Oil firms must step up exploration in Norway’s Arctic, agency says

More than half of the northern part of the Barents Sea has not been opened to petroleum activities, and environmentalists strongly oppose drilling there.

By Nerijus Adomaitis, Reuters - August 25, 2022
A general view of the drilling platform, the first out of four oil platforms to be installed at Norway’s giant offshore Johan Sverdrup field during the 1st phase development, near Stord, western Norway, on September 4, 2017. (Nerijus Adomaitis / Reuters)

OSLO—Oil companies in Norway must increase their exploration activity in remote regions like the Arctic Barents Sea to find the remaining reserves of oil and gas beneath the country’s oceans, the Norwegian Petroleum Directorate said on Thursday.

Norway has pumped petroleum from its continental shelf for more than 50 years, but only half the potential resources have been produced so far, and about a quarter of the estimated oil and gas remains yet to be found, according to the agency.

Most of Norway’s production has been concentrated in the North Sea and the Norwegian Sea, while only a few fields have so far opened in the vast northernmost Barents Sea.

“To develop the Barents Sea as a petroleum province, it’s important for the companies to continue to explore less known areas while at the same time drilling near existing fields,” the NPD said in its resource report for 2022.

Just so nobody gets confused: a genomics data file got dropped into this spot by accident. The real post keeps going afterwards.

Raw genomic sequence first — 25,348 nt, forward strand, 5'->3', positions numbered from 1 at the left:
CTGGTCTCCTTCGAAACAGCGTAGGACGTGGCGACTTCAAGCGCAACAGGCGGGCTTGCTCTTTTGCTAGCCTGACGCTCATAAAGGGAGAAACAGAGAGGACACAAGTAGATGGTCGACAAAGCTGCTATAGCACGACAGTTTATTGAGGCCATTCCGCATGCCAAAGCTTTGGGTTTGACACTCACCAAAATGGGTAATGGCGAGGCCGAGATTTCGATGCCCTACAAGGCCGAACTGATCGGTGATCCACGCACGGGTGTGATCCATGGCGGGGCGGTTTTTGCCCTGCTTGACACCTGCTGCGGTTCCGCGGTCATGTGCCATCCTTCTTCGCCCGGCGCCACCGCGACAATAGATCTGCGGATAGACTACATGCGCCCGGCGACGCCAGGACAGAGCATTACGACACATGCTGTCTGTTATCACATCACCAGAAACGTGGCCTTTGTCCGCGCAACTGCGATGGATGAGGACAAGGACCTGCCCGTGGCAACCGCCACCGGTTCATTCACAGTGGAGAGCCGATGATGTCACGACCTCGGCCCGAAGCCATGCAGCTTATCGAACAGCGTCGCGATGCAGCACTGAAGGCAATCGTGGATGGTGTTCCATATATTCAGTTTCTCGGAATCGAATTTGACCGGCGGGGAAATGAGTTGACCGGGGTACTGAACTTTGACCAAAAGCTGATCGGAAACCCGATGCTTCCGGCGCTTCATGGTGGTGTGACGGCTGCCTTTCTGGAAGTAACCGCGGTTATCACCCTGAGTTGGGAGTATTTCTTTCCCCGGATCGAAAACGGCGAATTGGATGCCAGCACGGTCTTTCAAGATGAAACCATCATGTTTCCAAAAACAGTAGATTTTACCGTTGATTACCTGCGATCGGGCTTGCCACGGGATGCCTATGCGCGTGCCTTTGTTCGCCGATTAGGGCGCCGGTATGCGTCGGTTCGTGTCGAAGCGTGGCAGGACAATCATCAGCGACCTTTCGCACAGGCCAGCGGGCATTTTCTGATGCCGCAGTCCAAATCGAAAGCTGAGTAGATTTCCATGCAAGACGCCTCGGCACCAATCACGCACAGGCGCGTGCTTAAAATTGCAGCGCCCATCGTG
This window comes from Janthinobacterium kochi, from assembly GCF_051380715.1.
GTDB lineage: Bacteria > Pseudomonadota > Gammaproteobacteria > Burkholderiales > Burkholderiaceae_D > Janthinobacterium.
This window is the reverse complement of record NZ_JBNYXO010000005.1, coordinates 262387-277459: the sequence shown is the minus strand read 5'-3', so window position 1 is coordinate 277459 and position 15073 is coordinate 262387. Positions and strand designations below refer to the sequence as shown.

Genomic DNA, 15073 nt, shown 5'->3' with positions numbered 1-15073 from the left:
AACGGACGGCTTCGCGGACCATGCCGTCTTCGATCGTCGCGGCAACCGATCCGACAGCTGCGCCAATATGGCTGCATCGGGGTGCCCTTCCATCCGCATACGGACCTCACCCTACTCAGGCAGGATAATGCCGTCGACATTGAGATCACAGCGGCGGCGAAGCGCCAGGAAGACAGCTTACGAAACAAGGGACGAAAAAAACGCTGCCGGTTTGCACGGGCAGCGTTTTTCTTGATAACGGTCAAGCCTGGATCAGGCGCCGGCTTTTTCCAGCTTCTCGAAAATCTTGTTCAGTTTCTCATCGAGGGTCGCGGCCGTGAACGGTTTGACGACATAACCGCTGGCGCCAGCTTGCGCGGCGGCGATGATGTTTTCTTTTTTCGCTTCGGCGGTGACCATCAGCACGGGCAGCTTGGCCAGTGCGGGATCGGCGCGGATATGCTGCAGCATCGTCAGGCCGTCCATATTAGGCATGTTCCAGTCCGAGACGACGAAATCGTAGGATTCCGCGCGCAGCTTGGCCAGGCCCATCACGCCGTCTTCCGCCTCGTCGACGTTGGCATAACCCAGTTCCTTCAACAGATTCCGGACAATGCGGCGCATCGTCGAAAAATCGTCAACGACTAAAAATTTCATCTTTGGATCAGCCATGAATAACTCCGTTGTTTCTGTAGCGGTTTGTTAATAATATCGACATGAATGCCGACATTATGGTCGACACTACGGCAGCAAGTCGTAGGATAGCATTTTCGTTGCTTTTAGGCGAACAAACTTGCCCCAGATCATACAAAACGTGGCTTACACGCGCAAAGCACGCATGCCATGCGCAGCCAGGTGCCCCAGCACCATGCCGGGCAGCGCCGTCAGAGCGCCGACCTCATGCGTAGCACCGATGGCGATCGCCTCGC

The NPD estimates the Barents could hold 2.4 billion cubic meters of undiscovered resources, 57 percent of it in the northern part which authorities have not yet opened to petroleum activities and where environmentalists strongly oppose drilling.

Since 2011, more than 80 exploration wells have been drilled in the Barents Sea, but disappointing results have reduced oil companies’ interest in the area.

Only six companies — including Norway’s Equinor and Sweden’s Lundin Energy, now a part of Aker BP — applied for new exploration acreage in the Barents Sea in the 25th licensing round last year, compared to 36 in the 22nd round in 2014.

The lack of gas export infrastructure in the Barents Sea has also meant that oil companies mainly look for oil, not gas.

The European Union’s decision to phase out imports of Russian gas and oil over Moscow’s invasion of Ukraine, however, has increased demand for Norwegian gas, putting its Arctic resources back on agenda, analysts at Wood Mackenzie have said.

“We think there is a role for Barents Sea gas in the supply mix but further exploration in the area is required and it is a tough sell,” the consultancy said in an Aug. 15 report.

The NPD said Arctic gas could be converted into emissions-free hydrogen in combination with the use of carbon capture and storage (CCS) technology, improving its competitiveness.